are similar to those of the military dictatorship that ruled the country 
from 1964 to 1985, during which time thousands of tribespeople were 
and thousands more were driven from their lands to make way for large 
infrastructure projects and farms.

In last year’s election, Bolsonaro campaigned hard on cuts to government 
funding for Indigenous services and freezing the expansion of federally 
protected reserves. He immediately moved to make good on these promises 
after his inauguration last month.

Meanwhile, armed bands of land grabbers, known as “/grileiros/,” have 
been staging attacks on Indigenous communities — a pattern of violence 
that has surged in the wake of Bolsonaro’s election, according to 
Indigenous leaders and allies interviewed for this article. “With 
Bolsonaro, the invaders are feeling more at ease,” Bitete 
Uru-Eu-Wau-Wau, who lives on an Indigenous reserve, told The Intercept 
by telephone.

He referred to the invaders as “peons” sent by powerful bosses to cut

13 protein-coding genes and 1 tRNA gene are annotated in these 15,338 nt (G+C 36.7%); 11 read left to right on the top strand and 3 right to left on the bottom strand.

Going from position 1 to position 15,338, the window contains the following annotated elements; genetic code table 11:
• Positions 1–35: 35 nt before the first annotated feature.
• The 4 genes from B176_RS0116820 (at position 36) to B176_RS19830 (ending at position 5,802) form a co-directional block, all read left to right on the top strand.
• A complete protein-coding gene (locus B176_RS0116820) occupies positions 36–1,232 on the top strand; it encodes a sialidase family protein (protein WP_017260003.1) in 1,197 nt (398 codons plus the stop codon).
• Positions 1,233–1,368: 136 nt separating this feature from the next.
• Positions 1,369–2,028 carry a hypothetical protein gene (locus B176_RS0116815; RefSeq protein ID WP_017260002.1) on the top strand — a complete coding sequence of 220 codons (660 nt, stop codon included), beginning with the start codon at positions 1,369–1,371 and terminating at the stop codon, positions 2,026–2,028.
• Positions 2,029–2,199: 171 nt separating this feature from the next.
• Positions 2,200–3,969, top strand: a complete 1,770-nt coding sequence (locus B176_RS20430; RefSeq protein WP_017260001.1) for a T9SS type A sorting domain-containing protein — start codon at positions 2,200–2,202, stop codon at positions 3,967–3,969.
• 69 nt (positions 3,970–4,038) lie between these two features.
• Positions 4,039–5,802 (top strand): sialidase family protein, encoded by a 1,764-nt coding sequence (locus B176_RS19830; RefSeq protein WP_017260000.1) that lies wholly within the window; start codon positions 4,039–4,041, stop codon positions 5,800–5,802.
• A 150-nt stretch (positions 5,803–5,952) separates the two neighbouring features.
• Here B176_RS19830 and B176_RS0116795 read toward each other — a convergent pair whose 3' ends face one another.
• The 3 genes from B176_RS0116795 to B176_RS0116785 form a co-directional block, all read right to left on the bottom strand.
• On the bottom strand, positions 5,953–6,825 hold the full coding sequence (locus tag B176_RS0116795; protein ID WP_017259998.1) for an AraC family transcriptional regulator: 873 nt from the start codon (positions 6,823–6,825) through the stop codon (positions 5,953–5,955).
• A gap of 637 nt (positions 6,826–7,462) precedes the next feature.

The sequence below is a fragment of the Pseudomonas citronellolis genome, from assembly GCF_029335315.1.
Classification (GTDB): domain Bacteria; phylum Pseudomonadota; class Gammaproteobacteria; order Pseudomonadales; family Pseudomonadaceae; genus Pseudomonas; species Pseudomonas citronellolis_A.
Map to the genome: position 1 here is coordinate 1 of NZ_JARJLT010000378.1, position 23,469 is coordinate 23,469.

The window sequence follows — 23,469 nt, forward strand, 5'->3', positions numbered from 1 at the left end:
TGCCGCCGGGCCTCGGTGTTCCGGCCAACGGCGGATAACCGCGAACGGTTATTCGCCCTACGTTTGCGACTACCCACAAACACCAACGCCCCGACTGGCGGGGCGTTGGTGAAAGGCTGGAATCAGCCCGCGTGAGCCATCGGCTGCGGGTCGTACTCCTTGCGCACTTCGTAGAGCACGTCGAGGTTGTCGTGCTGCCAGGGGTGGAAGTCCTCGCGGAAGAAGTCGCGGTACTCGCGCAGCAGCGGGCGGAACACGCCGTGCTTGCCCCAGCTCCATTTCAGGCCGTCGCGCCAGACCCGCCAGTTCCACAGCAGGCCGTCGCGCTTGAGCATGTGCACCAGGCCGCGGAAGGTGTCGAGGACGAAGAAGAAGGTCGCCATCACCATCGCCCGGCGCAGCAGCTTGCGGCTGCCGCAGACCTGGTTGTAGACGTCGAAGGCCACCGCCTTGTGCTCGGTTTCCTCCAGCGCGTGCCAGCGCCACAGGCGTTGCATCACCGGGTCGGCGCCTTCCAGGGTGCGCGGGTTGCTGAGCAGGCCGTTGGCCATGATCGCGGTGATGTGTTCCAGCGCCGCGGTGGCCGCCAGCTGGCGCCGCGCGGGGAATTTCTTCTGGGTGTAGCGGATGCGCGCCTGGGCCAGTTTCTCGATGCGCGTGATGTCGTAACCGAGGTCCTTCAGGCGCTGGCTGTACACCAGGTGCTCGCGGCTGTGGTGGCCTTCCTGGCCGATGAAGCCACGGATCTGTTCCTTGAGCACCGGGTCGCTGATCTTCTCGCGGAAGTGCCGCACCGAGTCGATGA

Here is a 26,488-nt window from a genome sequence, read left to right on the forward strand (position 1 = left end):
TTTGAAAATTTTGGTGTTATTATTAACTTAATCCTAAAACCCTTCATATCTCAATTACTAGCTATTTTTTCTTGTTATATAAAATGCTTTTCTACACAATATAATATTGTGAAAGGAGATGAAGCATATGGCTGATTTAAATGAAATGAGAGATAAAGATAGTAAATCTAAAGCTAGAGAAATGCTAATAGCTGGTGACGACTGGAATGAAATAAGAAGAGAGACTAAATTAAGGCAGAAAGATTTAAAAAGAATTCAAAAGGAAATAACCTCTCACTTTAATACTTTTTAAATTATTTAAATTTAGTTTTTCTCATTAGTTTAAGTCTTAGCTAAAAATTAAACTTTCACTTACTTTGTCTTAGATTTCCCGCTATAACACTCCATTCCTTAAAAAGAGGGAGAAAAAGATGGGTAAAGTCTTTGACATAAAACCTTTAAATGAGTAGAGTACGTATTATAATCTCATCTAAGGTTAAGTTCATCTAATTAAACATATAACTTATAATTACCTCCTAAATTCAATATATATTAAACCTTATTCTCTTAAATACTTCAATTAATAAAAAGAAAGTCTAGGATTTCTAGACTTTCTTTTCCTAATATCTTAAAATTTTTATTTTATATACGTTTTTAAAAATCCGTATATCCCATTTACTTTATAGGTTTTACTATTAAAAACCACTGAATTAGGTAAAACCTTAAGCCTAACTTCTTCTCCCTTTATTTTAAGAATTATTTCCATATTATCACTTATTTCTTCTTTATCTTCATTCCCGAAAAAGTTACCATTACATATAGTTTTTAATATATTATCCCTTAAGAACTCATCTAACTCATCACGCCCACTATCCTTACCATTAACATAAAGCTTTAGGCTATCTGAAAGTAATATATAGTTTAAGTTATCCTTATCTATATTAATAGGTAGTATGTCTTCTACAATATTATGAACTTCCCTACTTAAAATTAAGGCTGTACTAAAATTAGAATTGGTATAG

down trees, burn undergrowth, and plant grass for cattle grazing — the 
first stage in the vastly profitable criminal enterprise of 
land-grabbing in the Amazon 
 From there, the lands are often sold several times over on the black 
market, meaning that poor states lose out on much-needed tax revenue 

Prosecutors have raised the alarm over four territories that have 
experienced, or are in grave danger of, invasion or attack, while 
advocacy groups say the number is at least six territories and fear that 
darker days are still to come. An investigation 
published this week by the NGO Repórter Brasil found that at least 14 
fully protected Indigenous territories are currently under attack.

      Under Attack

Last month, the image of a bullet-riddled metal plaque reading “National 
Indigenous Foundation, Protected Territory” made the rounds on WhatsApp, 
Brazil’s most popular messaging app. The sign marks the entrance to one